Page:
Call us at (919) 732-1244 or contact us if you have questions or need help.

7. Can the inlet be adjusted to reduce the rate of flow through the skimmer?

Yes. The inlet size can be reduced using the plug and adjustable cutter included to reduce the flow through the skimmer and “customize” the flow rate for the volume of the basin the skimmer is to be used in.

8. Can the chart for sizing the orifice shown in various erosion control manuals be used to size the Faircloth Skimmer®?

NO! These charts do not take into account the variation in the head (the depth of the inlet under water) of the different sizes of our skimmers. Use the flow charts on our webpage.

9. Can copies of the Faircloth Skimmer be made by anyone?

NO! The Faircloth Skimmer® is patented, #5,820,751.

10. Why is the barrel or “arm” pipe between the flexible hose and the skimmer inlet smaller than the inlet pipe?

It is smaller to reduce buoyancy when the pipe is less than full. This buoyancy would tend to lift the inlet causing it to float upward and could reduce flow through the skimmer. The arm is vented (see cut sheets) to allow the orifice size to control the flow rate.  Many generic sketches or details of skimmers appear to use a barrel the same size as the inlet, but these do not accurately show features of our skimmers. Please refer to the cut sheets on this web site.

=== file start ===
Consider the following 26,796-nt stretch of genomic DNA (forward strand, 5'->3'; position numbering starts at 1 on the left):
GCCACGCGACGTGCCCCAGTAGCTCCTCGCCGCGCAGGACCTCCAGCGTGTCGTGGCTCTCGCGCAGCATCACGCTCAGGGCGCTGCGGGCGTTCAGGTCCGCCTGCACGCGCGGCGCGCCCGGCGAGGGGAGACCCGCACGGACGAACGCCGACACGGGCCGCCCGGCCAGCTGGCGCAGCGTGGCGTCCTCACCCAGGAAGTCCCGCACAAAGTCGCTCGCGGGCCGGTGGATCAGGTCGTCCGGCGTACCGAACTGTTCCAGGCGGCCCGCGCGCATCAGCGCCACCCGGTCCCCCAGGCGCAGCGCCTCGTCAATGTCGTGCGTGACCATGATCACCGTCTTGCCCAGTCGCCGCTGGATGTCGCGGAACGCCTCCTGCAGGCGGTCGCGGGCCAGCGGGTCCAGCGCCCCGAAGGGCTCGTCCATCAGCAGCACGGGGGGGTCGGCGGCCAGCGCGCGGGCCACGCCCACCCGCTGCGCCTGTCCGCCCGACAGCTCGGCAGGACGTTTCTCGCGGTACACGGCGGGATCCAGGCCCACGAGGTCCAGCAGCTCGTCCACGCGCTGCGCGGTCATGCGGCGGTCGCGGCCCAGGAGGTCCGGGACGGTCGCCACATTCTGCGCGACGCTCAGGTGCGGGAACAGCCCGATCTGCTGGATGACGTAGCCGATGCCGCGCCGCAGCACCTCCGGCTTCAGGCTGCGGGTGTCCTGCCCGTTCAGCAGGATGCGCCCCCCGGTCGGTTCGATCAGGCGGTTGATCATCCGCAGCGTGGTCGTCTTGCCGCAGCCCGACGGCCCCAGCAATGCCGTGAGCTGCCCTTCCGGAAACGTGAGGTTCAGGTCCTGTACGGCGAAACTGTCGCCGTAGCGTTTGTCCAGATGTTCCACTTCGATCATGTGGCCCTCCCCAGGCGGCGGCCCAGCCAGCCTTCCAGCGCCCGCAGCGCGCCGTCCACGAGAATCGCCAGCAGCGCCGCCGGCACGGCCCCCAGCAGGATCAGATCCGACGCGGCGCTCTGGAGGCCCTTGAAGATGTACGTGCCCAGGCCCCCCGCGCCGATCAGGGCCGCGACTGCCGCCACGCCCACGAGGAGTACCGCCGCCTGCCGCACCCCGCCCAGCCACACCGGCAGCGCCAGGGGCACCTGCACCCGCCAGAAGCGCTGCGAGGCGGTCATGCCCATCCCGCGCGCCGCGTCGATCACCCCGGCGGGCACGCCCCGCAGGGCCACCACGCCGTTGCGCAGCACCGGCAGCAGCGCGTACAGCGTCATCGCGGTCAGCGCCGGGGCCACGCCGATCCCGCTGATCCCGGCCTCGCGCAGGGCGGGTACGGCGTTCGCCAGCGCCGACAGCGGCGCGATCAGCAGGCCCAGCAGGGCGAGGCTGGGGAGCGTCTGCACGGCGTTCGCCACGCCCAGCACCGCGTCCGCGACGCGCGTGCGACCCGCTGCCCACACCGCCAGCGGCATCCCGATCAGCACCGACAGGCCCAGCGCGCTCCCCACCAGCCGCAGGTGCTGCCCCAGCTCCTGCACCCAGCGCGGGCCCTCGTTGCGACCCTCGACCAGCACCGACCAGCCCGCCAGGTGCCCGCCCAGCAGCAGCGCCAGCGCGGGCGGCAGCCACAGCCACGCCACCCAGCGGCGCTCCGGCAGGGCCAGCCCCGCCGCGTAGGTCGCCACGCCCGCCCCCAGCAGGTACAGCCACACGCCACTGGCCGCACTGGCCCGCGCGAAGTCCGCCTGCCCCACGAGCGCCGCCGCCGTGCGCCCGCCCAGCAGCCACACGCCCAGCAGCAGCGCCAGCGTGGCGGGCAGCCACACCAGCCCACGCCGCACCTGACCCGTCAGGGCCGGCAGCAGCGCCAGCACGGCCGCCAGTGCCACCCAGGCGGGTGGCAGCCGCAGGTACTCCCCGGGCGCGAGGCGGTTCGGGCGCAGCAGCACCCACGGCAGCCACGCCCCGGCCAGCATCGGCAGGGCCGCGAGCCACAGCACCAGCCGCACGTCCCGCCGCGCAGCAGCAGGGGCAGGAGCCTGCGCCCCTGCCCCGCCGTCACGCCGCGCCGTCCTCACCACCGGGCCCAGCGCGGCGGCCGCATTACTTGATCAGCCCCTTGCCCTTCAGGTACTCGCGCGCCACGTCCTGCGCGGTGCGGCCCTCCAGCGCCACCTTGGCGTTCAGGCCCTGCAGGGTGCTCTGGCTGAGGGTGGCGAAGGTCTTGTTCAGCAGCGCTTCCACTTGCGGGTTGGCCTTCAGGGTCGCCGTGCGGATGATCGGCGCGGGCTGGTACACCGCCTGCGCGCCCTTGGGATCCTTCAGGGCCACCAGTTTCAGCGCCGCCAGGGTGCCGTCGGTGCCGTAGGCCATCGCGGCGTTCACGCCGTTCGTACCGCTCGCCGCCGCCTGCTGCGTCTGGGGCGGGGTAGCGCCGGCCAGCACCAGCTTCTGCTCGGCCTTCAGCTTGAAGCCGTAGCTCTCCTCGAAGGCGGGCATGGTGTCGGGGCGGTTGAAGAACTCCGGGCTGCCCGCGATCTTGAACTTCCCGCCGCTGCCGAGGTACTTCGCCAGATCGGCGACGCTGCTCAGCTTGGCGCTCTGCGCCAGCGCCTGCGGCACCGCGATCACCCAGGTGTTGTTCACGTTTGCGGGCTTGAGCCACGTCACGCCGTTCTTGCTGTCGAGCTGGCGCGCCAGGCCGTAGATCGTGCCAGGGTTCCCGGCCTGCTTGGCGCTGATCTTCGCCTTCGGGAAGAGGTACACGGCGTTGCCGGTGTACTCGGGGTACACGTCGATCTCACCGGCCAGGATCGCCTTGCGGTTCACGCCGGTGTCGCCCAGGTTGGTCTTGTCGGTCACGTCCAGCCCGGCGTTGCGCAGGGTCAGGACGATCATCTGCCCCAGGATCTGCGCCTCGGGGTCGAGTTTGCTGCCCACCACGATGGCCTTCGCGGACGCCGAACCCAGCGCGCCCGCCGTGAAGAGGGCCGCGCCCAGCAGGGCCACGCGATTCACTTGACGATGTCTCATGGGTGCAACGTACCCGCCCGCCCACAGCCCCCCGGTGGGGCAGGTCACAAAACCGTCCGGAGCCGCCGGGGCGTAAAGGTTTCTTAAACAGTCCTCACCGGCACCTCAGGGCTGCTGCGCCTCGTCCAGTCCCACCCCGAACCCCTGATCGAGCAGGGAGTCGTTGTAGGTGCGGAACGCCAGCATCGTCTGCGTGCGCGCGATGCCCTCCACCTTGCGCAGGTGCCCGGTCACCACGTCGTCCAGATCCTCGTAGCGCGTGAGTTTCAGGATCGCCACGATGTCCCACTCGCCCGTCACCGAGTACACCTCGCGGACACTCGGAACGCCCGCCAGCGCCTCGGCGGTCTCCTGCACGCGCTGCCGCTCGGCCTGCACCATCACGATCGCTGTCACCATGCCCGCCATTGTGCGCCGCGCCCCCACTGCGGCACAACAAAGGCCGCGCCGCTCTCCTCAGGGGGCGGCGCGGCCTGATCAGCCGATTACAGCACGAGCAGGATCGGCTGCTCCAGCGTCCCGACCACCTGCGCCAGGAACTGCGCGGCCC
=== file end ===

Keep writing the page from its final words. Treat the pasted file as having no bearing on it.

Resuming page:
11. Does this reduce the flow rate through the inlet/orifice?

No, not appreciably. When the barrel or “arm” is flat or has just a slight slope the flow rate will be just slightly constricted. Once the slope increases, say 6” to 12”, the smaller pipe will carry the flow coming through the inlet/orifice. This has been confirmed through testing.

12. How many days should it take for the sediment basin to drain?

That depends on where the sediment basin is located. In North Carolina it is 1 to 3 days. In Pennsylvania it is 4 to 7 days. Where there are no specifications 3 days is generally recommended.
Keep in mind that the faster the basin is to be drained, the larger (and more expensive!) the skimmer required to do it

13. Should one or two fence posts be used to stabilize the up and down motion of the skimmer?

Just one! This allows the skimmer to be pulled to the side of the basin for inspection or maintenance. Using a post on both sides of the pipe prevents pulling it over.

14. What does the colored tape on the skimmer vent mean?

The color gives the size of the skimmer. Refer to the color chart for reference. These colors have only been in use since Spring 2007.

15. Can the skimmer be reused?

Yes. As long as care is taken to disconnect the outlet end of the hose so it can be reused and the skimmer has not been damaged through use or removal. The skimmer is made so the barrel or “arm” can be disconnected from the inlet extension for moving and storage. It will probably be necessary to calculate and use a different size orifice when the skimmer is reused in a different basin.